The Performa 5300 was the second PowerPC (PPC) Mac with an integrated multiscan 15″ monitor, sharing the design of its predecessor, the 5200. Although the PPC 603 CPU was superior to the older 601, the computer architecture kept performance of this 100-120 MHz model comparable to an 80 MHz Power Mac 7100.
The PowerBook Duo 2300c was Apple’s only PowerBook Duo based on a PowerPC CPU. To make the 2300c compatible with Duo Docks for earlier models, the 100 MHz 64-bit PowerPC 603e CPU was used on a 33 MHz 32-bit bus, which seriously compromised performance.
The PowerBook 190 was Apple’s last model based on a Motorola 68040 CPU. The base model has a 640 x 480 4-bit passive matrix grayscale display; the 190cs has an 8-bit color display.
The PowerBook 190 was Apple’s last model based on a Motorola 68040 CPU. The 190cs has an 8-bit dual-scan passive matrix color display. Apple eliminated the internal modem bay and the ethernet port found in the previous 500 series, forcing buyers to acquire these items separately.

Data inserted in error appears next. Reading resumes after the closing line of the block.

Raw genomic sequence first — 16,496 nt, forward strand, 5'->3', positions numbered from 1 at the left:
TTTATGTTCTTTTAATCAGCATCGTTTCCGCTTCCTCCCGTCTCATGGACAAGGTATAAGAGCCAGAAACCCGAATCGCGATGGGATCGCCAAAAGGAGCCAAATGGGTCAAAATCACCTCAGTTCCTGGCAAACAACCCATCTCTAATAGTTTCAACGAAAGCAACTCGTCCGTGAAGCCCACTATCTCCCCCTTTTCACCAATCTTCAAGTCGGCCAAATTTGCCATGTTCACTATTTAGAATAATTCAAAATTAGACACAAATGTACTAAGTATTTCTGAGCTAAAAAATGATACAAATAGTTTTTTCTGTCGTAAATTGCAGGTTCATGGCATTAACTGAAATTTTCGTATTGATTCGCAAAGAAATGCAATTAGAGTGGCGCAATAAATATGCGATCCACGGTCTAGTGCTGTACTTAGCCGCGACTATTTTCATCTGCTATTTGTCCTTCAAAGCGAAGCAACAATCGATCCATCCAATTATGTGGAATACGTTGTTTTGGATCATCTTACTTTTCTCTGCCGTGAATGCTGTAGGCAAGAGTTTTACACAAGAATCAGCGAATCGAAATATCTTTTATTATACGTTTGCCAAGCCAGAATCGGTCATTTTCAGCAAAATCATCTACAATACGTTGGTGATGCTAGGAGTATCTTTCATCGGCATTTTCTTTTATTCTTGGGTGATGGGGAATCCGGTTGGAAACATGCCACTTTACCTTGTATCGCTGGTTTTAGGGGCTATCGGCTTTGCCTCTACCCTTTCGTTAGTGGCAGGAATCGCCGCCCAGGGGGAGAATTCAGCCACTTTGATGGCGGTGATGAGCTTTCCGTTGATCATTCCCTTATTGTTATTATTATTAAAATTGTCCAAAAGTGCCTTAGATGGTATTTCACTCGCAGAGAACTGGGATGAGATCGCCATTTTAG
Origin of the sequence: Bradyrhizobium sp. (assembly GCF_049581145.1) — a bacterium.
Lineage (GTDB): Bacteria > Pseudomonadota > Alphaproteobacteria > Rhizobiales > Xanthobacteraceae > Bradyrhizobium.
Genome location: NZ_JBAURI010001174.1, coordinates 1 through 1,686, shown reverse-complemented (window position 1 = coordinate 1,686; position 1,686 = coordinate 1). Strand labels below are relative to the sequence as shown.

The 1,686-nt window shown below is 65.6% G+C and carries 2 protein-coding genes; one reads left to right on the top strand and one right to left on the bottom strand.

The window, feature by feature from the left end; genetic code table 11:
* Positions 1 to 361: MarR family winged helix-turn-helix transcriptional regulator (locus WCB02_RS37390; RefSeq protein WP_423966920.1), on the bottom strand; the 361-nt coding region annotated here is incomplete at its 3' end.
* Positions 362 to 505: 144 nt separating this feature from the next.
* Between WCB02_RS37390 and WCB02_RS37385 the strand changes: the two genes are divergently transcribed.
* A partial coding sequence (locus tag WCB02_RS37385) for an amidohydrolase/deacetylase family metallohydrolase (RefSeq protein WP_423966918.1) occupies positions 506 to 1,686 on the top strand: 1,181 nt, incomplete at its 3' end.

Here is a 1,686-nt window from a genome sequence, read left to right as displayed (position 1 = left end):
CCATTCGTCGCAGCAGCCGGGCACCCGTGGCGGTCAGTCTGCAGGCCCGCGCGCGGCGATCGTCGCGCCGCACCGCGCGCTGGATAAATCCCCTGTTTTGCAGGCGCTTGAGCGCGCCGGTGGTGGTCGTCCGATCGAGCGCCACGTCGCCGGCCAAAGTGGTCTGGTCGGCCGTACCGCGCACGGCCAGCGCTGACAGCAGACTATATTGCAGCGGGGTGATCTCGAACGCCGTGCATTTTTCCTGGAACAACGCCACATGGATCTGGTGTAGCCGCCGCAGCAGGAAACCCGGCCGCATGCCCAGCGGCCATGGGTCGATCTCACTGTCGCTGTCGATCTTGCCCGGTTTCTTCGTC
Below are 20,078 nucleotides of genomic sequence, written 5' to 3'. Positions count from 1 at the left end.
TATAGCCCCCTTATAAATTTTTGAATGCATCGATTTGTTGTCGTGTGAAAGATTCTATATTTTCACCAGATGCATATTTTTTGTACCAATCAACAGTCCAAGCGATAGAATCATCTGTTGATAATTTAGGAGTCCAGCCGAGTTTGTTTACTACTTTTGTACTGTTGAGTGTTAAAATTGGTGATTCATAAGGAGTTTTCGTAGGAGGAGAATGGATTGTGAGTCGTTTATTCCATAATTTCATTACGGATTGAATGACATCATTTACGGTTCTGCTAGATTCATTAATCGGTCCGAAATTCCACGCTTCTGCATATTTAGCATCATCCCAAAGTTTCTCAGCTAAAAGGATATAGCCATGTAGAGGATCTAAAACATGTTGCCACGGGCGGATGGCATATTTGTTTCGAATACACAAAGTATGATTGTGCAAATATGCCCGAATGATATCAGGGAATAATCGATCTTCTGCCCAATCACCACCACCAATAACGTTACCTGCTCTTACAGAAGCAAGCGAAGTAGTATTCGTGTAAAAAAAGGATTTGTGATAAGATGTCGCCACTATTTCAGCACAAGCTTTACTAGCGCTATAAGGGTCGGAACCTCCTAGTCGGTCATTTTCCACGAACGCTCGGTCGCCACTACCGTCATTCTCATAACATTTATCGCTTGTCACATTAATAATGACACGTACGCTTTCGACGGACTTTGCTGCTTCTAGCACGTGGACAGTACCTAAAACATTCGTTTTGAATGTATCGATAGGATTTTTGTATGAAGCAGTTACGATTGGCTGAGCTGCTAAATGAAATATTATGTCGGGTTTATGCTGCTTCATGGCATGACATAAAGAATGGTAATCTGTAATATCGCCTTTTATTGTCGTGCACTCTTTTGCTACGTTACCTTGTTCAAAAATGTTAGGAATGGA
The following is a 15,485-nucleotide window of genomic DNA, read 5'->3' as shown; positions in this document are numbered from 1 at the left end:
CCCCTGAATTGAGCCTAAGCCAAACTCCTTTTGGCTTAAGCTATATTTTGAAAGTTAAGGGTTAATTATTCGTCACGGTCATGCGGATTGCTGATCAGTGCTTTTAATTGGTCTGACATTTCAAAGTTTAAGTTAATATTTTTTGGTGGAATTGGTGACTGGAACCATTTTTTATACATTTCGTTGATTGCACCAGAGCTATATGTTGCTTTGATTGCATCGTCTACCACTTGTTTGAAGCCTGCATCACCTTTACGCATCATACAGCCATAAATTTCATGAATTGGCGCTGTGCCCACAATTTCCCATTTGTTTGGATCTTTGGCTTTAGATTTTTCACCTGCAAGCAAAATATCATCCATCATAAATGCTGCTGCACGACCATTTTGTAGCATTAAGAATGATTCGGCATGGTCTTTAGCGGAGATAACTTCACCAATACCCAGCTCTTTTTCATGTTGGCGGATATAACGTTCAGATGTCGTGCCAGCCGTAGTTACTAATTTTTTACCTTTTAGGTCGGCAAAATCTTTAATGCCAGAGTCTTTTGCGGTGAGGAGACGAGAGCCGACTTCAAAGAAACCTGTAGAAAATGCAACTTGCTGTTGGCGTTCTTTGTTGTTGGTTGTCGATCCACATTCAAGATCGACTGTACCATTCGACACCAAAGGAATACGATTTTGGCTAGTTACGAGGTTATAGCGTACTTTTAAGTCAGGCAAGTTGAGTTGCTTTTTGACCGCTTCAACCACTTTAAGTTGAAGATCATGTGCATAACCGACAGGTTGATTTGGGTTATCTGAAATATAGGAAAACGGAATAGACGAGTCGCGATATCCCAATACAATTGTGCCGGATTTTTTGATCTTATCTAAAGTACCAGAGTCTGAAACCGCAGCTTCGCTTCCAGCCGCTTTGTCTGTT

The PowerBook 5300 was Apple’s first PowerBook based on a PowerPC CPU. Due to fire problems with the original LithIon battery (which was recalled before it reached the consumer market), plastic chipping from the case, and poor performance (among other things), we label it a Compromised Mac. (It was also the butt of a lot […]
Using the same case as the Power Mac 8100, the 8500 (a.k.a. 8515) was the first Mac minitower with a replaceable CPU daughter card. Unlike the first generation of Power Macs, the 8500 has PCI slots and uses the PowerPC 604 processor, a significantly improved, second-generation PPC design.
Apple introduced a brand new case design with the Power Mac 7200 and 7500, one with a slide-off cover, an extra internal drive bay (compared to the Power Mac 7100 they replaced), and a flip-up drive/power supply assembly, providing easy access to the motherboard.
The Power Mac 7200 was the entry level second-generation Power Mac, part of the first group of Macs to use the PCI bus instead of older, slower NuBus. Originally produced in 75 MHz and 90 MHz versions (a.k.a. Power Mac 7215/90), the slower model was phased out when the 120 MHz model was introduced in […]